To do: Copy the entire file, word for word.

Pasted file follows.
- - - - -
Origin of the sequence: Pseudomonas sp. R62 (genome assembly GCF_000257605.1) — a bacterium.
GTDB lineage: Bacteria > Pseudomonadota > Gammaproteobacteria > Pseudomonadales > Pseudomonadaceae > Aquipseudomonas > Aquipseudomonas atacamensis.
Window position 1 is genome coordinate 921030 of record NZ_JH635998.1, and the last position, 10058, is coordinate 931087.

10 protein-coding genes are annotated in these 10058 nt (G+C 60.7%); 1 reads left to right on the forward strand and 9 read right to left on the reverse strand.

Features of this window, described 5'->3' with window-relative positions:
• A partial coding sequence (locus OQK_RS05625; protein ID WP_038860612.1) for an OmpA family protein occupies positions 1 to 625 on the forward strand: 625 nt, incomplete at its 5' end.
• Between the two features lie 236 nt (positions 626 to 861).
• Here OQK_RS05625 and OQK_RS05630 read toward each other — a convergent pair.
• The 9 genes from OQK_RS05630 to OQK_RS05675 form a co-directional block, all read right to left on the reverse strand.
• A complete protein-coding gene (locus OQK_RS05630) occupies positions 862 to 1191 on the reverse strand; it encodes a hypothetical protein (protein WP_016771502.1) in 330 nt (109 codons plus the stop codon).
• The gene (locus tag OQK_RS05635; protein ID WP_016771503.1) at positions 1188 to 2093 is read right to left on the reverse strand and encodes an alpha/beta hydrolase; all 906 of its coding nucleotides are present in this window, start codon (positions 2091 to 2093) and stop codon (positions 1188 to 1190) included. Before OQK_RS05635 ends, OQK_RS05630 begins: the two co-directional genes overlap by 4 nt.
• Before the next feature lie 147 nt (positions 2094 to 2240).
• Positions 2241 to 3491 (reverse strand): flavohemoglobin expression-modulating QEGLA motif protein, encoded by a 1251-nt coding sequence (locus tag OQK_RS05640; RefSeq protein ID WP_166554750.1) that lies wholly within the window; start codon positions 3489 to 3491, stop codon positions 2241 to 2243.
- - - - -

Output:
Origin of the sequence: Pseudomonas sp. R62 (genome assembly GCF_000257605.1) — a bacterium.
GTDB lineage: Bacteria > Pseudomonadota > Gammaproteobacteria > Pseudomonadales > Pseudomonadaceae > Aquipseudomonas > Aquipseudomonas atacamensis.
Window position 1 is genome coordinate 921030 of record NZ_JH635998.1, and the last position, 10058, is coordinate 931087.

10 protein-coding genes are annotated in these 10058 nt (G+C 60.7%); 1 reads left to right on the forward strand and 9 read right to left on the reverse strand.

Features of this window, described 5'->3' with window-relative positions:
• A partial coding sequence (locus OQK_RS05625; protein ID WP_038860612.1) for an OmpA family protein occupies positions 1 to 625 on the forward strand: 625 nt, incomplete at its 5' end.
• Between the two features lie 236 nt (positions 626 to 861).
• Here OQK_RS05625 and OQK_RS05630 read toward each other — a convergent pair.
• The 9 genes from OQK_RS05630 to OQK_RS05675 form a co-directional block, all read right to left on the reverse strand.
• A complete protein-coding gene (locus OQK_RS05630) occupies positions 862 to 1191 on the reverse strand; it encodes a hypothetical protein (protein WP_016771502.1) in 330 nt (109 codons plus the stop codon).
• The gene (locus tag OQK_RS05635; protein ID WP_016771503.1) at positions 1188 to 2093 is read right to left on the reverse strand and encodes an alpha/beta hydrolase; all 906 of its coding nucleotides are present in this window, start codon (positions 2091 to 2093) and stop codon (positions 1188 to 1190) included. Before OQK_RS05635 ends, OQK_RS05630 begins: the two co-directional genes overlap by 4 nt.
• Before the next feature lie 147 nt (positions 2094 to 2240).
• Positions 2241 to 3491 (reverse strand): flavohemoglobin expression-modulating QEGLA motif protein, encoded by a 1251-nt coding sequence (locus tag OQK_RS05640; RefSeq protein ID WP_166554750.1) that lies wholly within the window; start codon positions 3489 to 3491, stop codon positions 2241 to 2243.